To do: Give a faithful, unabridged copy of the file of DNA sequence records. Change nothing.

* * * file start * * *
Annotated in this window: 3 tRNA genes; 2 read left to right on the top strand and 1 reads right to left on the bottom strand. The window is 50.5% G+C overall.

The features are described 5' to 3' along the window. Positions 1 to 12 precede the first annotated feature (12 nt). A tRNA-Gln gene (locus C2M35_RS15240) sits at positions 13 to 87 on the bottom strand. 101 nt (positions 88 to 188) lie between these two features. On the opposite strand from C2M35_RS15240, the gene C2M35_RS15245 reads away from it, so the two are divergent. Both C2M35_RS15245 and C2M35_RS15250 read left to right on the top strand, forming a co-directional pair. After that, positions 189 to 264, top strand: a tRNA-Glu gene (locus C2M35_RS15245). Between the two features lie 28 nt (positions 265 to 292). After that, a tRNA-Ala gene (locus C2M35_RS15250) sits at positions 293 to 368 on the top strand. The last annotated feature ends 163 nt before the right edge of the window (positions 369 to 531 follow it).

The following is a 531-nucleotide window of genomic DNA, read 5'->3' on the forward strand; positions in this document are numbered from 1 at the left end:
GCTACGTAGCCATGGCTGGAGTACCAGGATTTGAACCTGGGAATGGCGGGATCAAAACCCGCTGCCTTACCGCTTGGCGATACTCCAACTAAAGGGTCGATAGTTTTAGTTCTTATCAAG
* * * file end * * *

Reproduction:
Annotated in this window: 3 tRNA genes; 2 read left to right on the top strand and 1 reads right to left on the bottom strand. The window is 50.5% G+C overall.

The features are described 5' to 3' along the window. Positions 1 to 12 precede the first annotated feature (12 nt). A tRNA-Gln gene (locus C2M35_RS15240) sits at positions 13 to 87 on the bottom strand. 101 nt (positions 88 to 188) lie between these two features. On the opposite strand from C2M35_RS15240, the gene C2M35_RS15245 reads away from it, so the two are divergent. Both C2M35_RS15245 and C2M35_RS15250 read left to right on the top strand, forming a co-directional pair. After that, positions 189 to 264, top strand: a tRNA-Glu gene (locus C2M35_RS15245). Between the two features lie 28 nt (positions 265 to 292). After that, a tRNA-Ala gene (locus C2M35_RS15250) sits at positions 293 to 368 on the top strand. The last annotated feature ends 163 nt before the right edge of the window (positions 369 to 531 follow it).

The following is a 531-nucleotide window of genomic DNA, read 5'->3' on the forward strand; positions in this document are numbered from 1 at the left end:
GCTACGTAGCCATGGCTGGAGTACCAGGATTTGAACCTGGGAATGGCGGGATCAAAACCCGCTGCCTTACCGCTTGGCGATACTCCAACTAAAGGGTCGATAGTTTTAGTTCTTATCAAG